Sweetland, Annika C / Jaramillo, Ernesto / Wainberg, Milton L / Chowdhary, Neerja / Oquendo, Maria A / Medina-Marino, Andrew / Dua, Tarun. ·Department of Psychiatry, Columbia College of Physicians and Surgeons/New York State Psychiatric Institute, New York, NY 10032, USA. Electronic address: acs2124@cumc.columbia.edu. · Global Tuberculosis Programme, WHO, Geneva, Switzerland. · Department of Psychiatry, Columbia College of Physicians and Surgeons/New York State Psychiatric Institute, New York, NY 10032, USA. · Department of Mental Health and Substance Abuse, WHO, Geneva, Switzerland. · Department of Psychiatry, University of Pennsylvania, Philadelphia, PA, USA. · Foundation for Professional Development, Pretoria, South Africa. ·Lancet Psychiatry · Pubmed #30241700.

ABSTRACT: -- No abstract --

6 Article Internet-based behavioural activation with lay counsellor support versus online minimal psychoeducation without support for treatment of depression: a randomised controlled trial in Indonesia. 2018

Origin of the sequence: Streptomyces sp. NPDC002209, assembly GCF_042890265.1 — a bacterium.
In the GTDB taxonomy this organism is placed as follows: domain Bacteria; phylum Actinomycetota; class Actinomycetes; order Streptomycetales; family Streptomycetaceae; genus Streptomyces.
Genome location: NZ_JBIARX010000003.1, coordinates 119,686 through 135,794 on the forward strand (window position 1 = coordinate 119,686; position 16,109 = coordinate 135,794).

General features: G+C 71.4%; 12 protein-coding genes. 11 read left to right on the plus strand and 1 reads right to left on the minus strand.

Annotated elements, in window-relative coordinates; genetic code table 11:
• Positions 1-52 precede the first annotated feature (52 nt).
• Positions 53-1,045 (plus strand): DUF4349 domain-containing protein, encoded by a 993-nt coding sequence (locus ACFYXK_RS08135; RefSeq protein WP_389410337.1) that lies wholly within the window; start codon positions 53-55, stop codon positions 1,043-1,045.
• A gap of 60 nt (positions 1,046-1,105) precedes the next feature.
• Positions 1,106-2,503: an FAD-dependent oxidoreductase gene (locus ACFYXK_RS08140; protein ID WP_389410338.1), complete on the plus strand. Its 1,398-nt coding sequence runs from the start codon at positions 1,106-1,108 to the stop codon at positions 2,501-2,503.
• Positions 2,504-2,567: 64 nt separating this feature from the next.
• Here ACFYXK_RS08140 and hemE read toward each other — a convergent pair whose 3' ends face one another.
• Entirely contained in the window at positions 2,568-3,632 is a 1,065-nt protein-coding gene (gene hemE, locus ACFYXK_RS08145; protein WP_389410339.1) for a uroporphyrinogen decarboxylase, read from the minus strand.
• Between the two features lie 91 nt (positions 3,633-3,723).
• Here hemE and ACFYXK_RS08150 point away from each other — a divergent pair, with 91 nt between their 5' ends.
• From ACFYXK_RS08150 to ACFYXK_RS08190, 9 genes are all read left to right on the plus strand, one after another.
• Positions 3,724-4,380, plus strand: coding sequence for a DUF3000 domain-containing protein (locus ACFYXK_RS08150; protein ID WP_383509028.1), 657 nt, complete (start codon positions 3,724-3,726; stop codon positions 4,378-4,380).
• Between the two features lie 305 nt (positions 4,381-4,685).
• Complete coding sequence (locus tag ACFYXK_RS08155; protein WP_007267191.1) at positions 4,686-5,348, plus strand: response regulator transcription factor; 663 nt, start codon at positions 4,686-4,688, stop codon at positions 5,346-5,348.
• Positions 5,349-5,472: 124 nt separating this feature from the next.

Arjadi, Retha / Nauta, Maaike H / Scholte, Willem F / Hollon, Steven D / Chowdhary, Neerja / Suryani, Angela O / Uiterwaal, Cuno S P M / Bockting, Claudi L H. ·Faculty of Psychology, Atma Jaya Catholic University of Indonesia, Jakarta, Indonesia; Department of Clinical Psychology and Experimental Psychopathology, University of Groningen, Groningen, Netherlands. · Department of Clinical Psychology and Experimental Psychopathology, University of Groningen, Groningen, Netherlands. · Amsterdam University Medical Centres, Department of Psychiatry, University of Amsterdam, Amsterdam, Netherlands; Equator Foundation, Diemen, Netherlands. · Department of Psychology, Vanderbilt University, Nashville, TN, USA. · 25 Saras Baug, Deonar, Mumbai, India. · Faculty of Psychology, Atma Jaya Catholic University of Indonesia, Jakarta, Indonesia. · Julius Centre for Health Sciences and Primary Care, Julius Global Health, University Medical Centre, Utrecht, Netherlands. · Department of Clinical Psychology and Experimental Psychopathology, University of Groningen, Groningen, Netherlands; Amsterdam University Medical Centres, Department of Psychiatry, University of Amsterdam, Amsterdam, Netherlands. Electronic address: c.l.bockting@amc.uva.nl. ·Lancet Psychiatry · Pubmed #30006262.